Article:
4. They NEED to strike a pose!

It is not listed on the “What’s included” portion of the package, but every Halloween character costume comes with a pose. It comes from within. Whether they are Freddy Kruger or Elsa, there are unique poses to be made and these will greatly enhance your portraits. And posing while dressed as their favorite character is one of the most fun parts of Halloween.

5. Use the daylight

Most traditional trick-or-treating scenarios depend on one thing: Sunset. Ghouls and ghosts don’t like the daylight after all. However, if you can get them in costume before the sun sets, daylight will give a much better portrait than the straight flash, which will be required later. Plus, the further you get from the trick-or-treat hour, the more cooperative they will be for portraits.

6. Use the night

Depending on your camera’s capabilities, when photographing the actual trick-or-treating at dusk or night, try to avoid using flash and instead utilize the ambient street and porch lighting. Camera flash ruins just about every dimly lit mood and, if you can avoid it, do so. However, if you camera does not allow for fast shutter speeds in dim light, I would stick with the flash or you will end up with a lot of blurry images instead.

7. After effects

With today’s Instagram, Photoshop and other photo effect options, one might be tempted to play with the images afterward to add some extra flare. Do it! Just be sure to save your originals first. Also, as is recommended in Today’s article, convert some to black-and-white. Not only does this stave off that incandescent orange tone many porch lights cast before unsuspecting cameras, but it also gives a classic and/or timeless vibe to just about any Halloween portrait.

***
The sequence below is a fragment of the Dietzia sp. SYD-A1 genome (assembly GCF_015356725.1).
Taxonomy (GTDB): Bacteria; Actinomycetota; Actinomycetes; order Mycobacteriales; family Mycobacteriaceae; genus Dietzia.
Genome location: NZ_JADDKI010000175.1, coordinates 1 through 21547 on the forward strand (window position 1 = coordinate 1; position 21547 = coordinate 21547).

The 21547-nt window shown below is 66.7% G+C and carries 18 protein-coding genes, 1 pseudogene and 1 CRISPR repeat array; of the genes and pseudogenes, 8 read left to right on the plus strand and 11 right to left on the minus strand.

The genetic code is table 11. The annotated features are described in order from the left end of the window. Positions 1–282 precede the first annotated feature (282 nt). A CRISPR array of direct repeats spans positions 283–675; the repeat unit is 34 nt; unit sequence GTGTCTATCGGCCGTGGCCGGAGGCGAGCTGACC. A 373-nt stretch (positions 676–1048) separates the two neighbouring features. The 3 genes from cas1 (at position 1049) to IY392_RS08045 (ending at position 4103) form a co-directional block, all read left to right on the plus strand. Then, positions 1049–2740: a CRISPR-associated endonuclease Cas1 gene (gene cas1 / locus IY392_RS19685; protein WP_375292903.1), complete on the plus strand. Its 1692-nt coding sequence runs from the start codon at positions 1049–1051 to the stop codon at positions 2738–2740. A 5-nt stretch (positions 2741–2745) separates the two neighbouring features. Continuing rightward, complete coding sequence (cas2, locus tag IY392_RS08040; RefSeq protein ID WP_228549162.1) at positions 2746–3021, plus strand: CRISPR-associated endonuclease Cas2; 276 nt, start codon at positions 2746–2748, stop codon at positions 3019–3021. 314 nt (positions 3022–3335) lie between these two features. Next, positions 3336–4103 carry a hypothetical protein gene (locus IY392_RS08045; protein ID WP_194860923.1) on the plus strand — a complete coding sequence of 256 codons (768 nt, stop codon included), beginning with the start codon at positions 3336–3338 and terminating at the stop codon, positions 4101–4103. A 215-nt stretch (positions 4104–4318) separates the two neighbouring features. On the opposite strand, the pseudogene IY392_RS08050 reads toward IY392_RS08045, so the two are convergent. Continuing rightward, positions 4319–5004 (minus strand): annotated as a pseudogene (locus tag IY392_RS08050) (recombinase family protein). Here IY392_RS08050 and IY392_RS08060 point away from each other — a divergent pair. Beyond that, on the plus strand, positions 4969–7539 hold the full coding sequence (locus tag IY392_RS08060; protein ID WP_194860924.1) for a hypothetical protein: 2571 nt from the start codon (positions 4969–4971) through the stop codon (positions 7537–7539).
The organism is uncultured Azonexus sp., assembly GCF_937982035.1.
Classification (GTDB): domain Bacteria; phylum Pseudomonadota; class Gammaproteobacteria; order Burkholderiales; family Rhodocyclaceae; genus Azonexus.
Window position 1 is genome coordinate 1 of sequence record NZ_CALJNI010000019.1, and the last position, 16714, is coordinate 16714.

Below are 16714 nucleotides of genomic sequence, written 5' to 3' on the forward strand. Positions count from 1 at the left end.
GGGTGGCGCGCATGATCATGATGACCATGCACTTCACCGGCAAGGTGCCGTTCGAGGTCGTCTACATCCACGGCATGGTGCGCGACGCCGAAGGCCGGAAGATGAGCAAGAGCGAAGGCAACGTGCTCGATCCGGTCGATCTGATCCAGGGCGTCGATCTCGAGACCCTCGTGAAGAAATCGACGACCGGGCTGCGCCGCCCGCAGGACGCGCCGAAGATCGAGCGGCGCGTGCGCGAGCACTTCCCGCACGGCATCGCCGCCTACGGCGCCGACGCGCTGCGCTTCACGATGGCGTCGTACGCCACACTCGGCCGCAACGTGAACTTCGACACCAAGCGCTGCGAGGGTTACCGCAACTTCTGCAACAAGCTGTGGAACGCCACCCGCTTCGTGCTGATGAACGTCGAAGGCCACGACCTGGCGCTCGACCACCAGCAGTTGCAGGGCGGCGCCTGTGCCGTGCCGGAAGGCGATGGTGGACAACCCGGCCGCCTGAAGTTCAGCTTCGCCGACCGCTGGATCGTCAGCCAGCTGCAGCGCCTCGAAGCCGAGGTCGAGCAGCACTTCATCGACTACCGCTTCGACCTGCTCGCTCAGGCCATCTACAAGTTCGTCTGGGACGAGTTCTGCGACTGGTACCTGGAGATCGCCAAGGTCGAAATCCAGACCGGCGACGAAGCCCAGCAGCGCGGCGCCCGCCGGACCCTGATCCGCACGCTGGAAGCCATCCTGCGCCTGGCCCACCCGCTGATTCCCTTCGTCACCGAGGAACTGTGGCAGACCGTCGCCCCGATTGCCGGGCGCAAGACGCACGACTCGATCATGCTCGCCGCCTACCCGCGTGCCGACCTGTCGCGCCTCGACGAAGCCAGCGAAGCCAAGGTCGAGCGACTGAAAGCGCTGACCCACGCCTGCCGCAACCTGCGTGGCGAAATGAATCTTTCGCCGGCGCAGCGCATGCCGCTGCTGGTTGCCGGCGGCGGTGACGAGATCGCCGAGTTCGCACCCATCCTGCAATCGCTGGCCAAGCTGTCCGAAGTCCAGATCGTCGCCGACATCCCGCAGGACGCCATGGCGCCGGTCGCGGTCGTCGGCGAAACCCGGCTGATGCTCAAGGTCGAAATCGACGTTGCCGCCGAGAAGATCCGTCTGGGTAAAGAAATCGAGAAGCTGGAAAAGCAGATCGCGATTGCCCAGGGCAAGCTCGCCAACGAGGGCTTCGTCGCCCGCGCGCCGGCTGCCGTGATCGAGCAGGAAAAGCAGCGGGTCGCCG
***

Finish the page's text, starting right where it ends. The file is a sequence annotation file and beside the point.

8. Focus on the details

True the costume is beautiful and it cost a pretty penny, however, don’t think for a minute that every portrait has to include the entire thing. Get in close and capture some of the details including accessories and shoes and even their candy haul at the end of the night.

9. Capture their joy

As their buckets and bags get full, they will have uncontrollable smiles on their little faces. Get this too! Like above, you don’t have to have the full fairy costume in frame to appreciate a smiling face with wing tips in the background. After all Halloween is as much about the fun as it is about the costumes and candy.

10. Don’t forget to live in the moment yourself from time to time.

When you were young, do you remember you mom holding the camera out in front of her while you knocked on every door? Me neither. Be sure to step out from behind the phone and enjoy your kid(s)’ Halloweens in real time. You only get so many.

So, there you have it! Some great tips to capture your little ones’ Halloween right. Abanathy Photography, LLC, wishes everyone a safe and candy-filled Halloween and we look forward to seeing all the trick-or-treaters and handing out candy during Murray’s Trail of Treats event in Central Park next Saturday night from 5-8!